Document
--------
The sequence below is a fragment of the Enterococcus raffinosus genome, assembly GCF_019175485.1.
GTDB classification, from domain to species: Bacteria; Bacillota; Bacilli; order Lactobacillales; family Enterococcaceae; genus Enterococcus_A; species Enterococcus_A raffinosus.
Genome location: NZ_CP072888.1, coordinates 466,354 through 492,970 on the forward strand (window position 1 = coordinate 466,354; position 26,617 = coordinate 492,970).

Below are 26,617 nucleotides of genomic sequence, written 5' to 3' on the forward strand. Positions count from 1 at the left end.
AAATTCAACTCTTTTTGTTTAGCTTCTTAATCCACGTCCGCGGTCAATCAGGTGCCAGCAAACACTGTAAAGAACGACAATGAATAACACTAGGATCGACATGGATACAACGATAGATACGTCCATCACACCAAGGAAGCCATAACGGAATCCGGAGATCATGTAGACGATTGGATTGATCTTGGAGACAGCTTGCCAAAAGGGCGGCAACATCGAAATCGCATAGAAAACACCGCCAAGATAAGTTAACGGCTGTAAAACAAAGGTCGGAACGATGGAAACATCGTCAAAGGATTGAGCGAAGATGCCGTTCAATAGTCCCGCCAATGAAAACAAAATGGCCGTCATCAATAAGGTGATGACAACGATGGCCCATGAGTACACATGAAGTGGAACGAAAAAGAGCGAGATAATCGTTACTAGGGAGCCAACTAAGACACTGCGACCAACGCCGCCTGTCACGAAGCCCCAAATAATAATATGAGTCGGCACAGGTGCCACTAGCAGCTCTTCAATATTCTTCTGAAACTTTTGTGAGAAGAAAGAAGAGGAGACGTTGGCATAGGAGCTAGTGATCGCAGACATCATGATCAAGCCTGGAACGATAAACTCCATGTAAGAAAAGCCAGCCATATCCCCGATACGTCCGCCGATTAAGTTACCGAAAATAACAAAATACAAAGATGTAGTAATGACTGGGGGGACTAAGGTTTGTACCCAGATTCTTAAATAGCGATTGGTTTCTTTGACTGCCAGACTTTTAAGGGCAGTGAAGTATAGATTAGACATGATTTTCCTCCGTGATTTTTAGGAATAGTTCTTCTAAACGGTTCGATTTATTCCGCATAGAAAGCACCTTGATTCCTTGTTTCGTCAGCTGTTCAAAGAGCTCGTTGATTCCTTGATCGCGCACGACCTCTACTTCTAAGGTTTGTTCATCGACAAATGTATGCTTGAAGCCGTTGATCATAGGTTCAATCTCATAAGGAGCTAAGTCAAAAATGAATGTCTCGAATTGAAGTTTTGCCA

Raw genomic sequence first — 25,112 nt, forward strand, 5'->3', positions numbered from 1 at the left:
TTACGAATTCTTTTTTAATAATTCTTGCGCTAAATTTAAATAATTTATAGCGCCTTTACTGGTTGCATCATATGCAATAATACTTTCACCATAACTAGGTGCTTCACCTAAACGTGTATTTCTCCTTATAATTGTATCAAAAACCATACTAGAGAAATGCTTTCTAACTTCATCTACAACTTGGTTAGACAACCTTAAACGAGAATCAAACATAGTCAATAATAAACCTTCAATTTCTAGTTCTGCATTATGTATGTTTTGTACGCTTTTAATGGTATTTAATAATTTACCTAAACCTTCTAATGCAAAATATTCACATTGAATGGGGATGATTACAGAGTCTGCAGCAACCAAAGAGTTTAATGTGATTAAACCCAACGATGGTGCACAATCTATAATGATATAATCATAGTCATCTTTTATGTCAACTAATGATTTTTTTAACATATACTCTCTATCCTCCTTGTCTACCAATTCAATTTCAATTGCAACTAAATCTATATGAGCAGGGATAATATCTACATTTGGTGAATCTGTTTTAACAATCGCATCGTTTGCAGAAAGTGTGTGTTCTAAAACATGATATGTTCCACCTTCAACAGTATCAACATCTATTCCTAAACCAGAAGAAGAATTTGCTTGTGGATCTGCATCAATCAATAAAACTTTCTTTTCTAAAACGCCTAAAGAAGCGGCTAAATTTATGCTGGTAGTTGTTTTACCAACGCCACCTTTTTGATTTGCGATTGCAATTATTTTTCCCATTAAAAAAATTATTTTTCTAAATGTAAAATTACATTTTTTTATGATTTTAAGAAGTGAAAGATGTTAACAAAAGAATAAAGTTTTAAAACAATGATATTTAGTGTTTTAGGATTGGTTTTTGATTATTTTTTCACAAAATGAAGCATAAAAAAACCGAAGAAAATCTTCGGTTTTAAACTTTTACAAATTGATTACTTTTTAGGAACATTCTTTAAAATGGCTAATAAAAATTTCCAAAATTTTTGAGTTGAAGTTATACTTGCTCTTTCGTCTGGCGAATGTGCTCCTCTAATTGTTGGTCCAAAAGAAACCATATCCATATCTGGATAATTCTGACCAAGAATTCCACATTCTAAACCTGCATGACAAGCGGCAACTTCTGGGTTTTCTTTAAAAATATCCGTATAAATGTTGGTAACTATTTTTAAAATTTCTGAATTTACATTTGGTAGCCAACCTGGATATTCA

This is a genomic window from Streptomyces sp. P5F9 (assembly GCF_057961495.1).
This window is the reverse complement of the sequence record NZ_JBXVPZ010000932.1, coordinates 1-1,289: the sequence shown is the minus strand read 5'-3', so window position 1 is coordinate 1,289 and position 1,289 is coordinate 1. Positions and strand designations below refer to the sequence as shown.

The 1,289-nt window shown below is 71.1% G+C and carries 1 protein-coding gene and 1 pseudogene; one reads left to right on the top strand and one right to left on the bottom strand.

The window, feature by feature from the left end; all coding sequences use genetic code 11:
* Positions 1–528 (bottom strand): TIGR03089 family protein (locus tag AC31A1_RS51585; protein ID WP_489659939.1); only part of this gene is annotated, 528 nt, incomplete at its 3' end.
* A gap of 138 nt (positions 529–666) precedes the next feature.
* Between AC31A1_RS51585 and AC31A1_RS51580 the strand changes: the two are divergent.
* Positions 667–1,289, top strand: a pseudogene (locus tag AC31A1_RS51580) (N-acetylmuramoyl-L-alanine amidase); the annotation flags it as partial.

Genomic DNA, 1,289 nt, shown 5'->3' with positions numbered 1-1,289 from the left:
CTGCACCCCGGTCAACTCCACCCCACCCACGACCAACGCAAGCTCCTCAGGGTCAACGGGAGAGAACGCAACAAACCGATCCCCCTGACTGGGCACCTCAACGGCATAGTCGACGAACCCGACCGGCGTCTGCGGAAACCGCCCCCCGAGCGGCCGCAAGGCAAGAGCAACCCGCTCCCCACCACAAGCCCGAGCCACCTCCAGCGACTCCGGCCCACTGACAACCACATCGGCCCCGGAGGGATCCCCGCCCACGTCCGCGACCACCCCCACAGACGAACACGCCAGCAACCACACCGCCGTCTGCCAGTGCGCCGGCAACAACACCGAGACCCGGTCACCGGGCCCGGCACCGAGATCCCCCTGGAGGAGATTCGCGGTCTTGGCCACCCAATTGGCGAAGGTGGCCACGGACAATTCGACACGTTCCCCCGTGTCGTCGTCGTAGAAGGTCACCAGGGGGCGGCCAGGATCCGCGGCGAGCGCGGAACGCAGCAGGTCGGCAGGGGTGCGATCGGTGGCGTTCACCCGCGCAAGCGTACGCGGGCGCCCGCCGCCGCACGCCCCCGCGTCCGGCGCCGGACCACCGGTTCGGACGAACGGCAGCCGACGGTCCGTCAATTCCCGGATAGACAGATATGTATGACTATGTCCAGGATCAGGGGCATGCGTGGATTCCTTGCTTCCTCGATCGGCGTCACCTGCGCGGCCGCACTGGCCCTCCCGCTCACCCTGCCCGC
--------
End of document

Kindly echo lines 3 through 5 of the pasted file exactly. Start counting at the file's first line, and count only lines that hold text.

Genome location: NZ_CP072888.1, coordinates 466,354 through 492,970 on the forward strand (window position 1 = coordinate 466,354; position 26,617 = coordinate 492,970).

Below are 26,617 nucleotides of genomic sequence, written 5' to 3' on the forward strand. Positions count from 1 at the left end.
AAATTCAACTCTTTTTGTTTAGCTTCTTAATCCACGTCCGCGGTCAATCAGGTGCCAGCAAACACTGTAAAGAACGACAATGAATAACACTAGGATCGACATGGATACAACGATAGATACGTCCATCACACCAAGGAAGCCATAACGGAATCCGGAGATCATGTAGACGATTGGATTGATCTTGGAGACAGCTTGCCAAAAGGGCGGCAACATCGAAATCGCATAGAAAACACCGCCAAGATAAGTTAACGGCTGTAAAACAAAGGTCGGAACGATGGAAACATCGTCAAAGGATTGAGCGAAGATGCCGTTCAATAGTCCCGCCAATGAAAACAAAATGGCCGTCATCAATAAGGTGATGACAACGATGGCCCATGAGTACACATGAAGTGGAACGAAAAAGAGCGAGATAATCGTTACTAGGGAGCCAACTAAGACACTGCGACCAACGCCGCCTGTCACGAAGCCCCAAATAATAATATGAGTCGGCACAGGTGCCACTAGCAGCTCTTCAATATTCTTCTGAAACTTTTGTGAGAAGAAAGAAGAGGAGACGTTGGCATAGGAGCTAGTGATCGCAGACATCATGATCAAGCCTGGAACGATAAACTCCATGTAAGAAAAGCCAGCCATATCCCCGATACGTCCGCCGATTAAGTTACCGAAAATAACAAAATACAAAGATGTAGTAATGACTGGGGGGACTAAGGTTTGTACCCAGATTCTTAAATAGCGATTGGTTTCTTTGACTGCCAGACTTTTAAGGGCAGTGAAGTATAGATTAGACATGATTTTCCTCCGTGATTTTTAGGAATAGTTCTTCTAAACGGTTCGATTTATTCCGCATAGAAAGCACCTTGATTCCTTGTTTCGTCAGCTGTTCAAAGAGCTCGTTGATTCCTTGATCGCGCACGACCTCTACTTCTAAGGTTTGTTCATCGACAAATGTATGCTTGAAGCCGTTGATCATAGGTTCAATCTCATAAGGAGCTAAGTCAAAAATGAATGTCTCGAATTGAAGTTTTGCCA